The full moon known as this year’s Harvest Moon — a moon that appears bigger and brighter than usual due to its close proximity to earth — rises tonight coincided with a minor, penumbral lunar eclipse for many people in Asia and Africa. That won’t happen again until 2024.

Moonrise for several days around the time of the full moon closest to the autumnal equinox occurs nearly at sunset. Before artificial lighting, this gave farmers extra time to cut and move ripened crops. Hence, the full moon closest to autumnal equinox is called Harvest Moon. According to NASA, this can make it seem as if there is a full moon for several nights in a row. Because all this extra light it provided in the early evenings was helpful for harvest crews working long days, it became known as the harvest moon.

The Harvest Moon this year falls in September, although occasionally this title can be bestowed upon the October full moon. That will happen 12 times from 1970 to 2020, occurring next in 2017. The 2016 version of the Harvest Moon comes six days prior to the autumnal equinox, although it can occur as early as September 8 (as it did in 2014) or as late as October 7 (as happened in 1987).

What sets the Harvest Moon apart from other full moons is that it occurs at the climax of the harvest season, so farmers can work late into the night by the moon’s light. This moon rises at about the time the sun sets, and — more importantly — at this time of year, instead of rising its normal average of 50 minutes later each day, the moon seems to rise at somewhat the same time each night. In other words, most nights the moon rises an average of 50 minutes later than it did the day before, but around this time of year that difference is only 30 minutes.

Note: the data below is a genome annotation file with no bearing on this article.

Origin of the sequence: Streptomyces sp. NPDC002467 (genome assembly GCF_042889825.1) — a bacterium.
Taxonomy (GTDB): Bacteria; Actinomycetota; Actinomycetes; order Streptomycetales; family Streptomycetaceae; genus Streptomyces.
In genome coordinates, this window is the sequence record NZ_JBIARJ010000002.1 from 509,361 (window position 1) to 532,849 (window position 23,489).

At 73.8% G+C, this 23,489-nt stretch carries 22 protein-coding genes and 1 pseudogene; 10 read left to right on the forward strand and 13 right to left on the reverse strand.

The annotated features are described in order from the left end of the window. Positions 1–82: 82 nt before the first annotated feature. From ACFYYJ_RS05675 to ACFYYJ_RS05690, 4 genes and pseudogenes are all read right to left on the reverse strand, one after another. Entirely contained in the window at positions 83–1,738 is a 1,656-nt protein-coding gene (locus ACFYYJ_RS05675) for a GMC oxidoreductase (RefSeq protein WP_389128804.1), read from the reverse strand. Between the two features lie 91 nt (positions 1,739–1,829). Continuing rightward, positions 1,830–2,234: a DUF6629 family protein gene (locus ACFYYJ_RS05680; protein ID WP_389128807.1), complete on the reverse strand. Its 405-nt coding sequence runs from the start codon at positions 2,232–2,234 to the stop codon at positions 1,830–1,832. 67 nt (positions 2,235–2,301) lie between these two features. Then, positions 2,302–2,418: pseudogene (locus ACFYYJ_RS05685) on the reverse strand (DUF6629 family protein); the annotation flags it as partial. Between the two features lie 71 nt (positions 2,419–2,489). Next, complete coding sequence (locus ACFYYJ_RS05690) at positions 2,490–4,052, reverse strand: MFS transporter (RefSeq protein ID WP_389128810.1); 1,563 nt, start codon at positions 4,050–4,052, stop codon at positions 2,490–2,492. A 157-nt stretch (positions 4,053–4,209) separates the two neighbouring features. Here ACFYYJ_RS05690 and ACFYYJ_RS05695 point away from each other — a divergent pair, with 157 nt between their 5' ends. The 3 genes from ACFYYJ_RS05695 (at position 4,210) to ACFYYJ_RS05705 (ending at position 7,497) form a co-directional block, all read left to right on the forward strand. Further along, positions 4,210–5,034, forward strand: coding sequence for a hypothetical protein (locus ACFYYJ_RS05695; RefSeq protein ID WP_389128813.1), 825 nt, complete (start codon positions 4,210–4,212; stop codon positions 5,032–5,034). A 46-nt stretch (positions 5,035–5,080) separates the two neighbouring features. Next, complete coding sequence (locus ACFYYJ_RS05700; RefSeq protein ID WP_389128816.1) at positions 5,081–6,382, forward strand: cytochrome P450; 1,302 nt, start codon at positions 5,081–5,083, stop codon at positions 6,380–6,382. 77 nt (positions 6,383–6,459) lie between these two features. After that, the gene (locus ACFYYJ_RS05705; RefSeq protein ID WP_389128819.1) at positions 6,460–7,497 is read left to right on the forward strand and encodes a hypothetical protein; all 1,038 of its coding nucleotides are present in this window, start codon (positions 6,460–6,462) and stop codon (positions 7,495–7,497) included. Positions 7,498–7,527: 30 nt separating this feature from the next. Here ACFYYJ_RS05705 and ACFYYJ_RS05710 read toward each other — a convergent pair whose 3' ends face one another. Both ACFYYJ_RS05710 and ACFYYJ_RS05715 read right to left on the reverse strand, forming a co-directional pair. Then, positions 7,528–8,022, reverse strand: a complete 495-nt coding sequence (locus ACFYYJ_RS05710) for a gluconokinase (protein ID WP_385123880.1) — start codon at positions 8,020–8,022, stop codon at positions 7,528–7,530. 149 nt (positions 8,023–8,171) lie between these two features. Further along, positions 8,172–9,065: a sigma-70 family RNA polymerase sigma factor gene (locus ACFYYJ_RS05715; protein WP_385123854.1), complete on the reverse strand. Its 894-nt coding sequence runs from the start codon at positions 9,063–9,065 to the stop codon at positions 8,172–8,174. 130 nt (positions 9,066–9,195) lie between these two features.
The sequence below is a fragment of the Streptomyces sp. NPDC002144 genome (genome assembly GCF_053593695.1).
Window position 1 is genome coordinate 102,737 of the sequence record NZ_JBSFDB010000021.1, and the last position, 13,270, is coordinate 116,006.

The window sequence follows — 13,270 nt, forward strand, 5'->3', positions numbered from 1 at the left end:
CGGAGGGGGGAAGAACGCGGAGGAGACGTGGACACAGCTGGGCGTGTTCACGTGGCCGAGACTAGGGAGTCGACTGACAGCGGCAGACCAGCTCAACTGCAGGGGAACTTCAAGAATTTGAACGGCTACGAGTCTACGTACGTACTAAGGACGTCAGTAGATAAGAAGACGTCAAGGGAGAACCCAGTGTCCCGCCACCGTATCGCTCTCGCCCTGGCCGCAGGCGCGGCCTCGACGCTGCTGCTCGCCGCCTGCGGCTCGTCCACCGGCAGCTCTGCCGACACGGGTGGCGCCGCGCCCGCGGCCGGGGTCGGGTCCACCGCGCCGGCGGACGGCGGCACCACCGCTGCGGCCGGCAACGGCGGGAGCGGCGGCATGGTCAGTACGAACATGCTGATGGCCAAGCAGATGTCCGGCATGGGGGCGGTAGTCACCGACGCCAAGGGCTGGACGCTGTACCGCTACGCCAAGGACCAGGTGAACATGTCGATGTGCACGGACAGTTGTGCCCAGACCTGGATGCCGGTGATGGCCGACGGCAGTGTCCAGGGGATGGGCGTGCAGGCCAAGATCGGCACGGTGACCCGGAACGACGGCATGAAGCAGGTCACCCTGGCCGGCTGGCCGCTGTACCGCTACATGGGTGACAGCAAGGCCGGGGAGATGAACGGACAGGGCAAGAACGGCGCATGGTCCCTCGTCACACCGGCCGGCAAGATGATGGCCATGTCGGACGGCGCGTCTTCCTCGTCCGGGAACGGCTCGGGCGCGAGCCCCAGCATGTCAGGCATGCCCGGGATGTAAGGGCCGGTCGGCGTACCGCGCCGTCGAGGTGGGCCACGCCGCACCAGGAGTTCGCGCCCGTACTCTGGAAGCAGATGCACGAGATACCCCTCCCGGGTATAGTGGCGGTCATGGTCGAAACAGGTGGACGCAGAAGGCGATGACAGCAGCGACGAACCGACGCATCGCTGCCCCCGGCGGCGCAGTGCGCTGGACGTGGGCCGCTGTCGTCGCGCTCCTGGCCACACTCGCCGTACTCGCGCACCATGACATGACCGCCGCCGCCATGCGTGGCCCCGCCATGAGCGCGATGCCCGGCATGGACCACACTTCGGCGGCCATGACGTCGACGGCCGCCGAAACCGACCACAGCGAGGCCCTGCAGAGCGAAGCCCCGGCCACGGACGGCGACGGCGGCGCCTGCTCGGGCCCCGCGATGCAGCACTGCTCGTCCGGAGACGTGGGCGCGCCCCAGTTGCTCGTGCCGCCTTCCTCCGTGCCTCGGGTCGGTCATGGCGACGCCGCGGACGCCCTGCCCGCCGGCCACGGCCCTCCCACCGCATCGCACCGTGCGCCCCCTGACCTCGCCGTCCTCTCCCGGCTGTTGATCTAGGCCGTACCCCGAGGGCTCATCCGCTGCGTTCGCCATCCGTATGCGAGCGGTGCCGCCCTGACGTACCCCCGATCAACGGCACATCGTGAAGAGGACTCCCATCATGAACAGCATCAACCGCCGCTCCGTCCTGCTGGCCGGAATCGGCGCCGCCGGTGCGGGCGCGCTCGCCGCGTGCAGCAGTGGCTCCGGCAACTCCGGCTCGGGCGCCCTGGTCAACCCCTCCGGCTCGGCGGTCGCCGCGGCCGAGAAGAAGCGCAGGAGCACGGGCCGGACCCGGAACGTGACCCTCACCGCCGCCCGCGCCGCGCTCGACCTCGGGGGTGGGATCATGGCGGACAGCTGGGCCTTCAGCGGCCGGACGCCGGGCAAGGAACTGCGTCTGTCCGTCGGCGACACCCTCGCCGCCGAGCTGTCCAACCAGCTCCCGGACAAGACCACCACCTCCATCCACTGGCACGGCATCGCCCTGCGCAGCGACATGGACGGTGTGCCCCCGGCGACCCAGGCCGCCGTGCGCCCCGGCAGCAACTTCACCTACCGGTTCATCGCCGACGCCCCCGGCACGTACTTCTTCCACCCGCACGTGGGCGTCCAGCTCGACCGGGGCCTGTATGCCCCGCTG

Is the Harvest Moon bigger, or brighter or more colorful? Not necessarily. It’s different every year. But the 2016 Harvest moon does count as a bigger-than-average full moon. That’s because this full moon is near perigee, the closest point to Earth in its monthly orbit. This full moon comes today (September 16) at 19:05 UTC.

The Harvest Moon is undergoing an eclipse of sorts tonight, although this event is not affording viewers much of a spectacle. It’s a “penumbral” eclipse, which occurs when the moon passes through the outer fringe of the Earth’s shadow. Unlike when the moon interacts with the dark umbral shadow of Earth, resulting in a noticeable “bite” out of the lunar disk, a penumbral eclipse at best causes a tarnishing or “smudginess” on the moon at maximum effect.

Because the sun is a large disk rather than a single point of light, our planet’s shadow also has a lighter outer cone, or penumbra, that can also envelop the moon. When this penumbral eclipse happens, it creates a subtle shading of the lunar disk. It needs a telescope to clearly see the effect of penumbra on the moon.

Eclipse began today (September 16) at 16:54:42 (UTC) and will continue until 20:53:59 (UTC). Lunar eclipses look approximately the same all over the world and happen at the same time.


    1. This was a penumbral lunar eclipse. It just faints the moon at maximum effect and most of the times you will miss the difference if seen through unaided eyes. There is no biting of moon optics in this type of eclipse. As I said, you need a telescope to see the effect.
      People used to view every unusual things with some fear and built myths.

      Liked by 1 person

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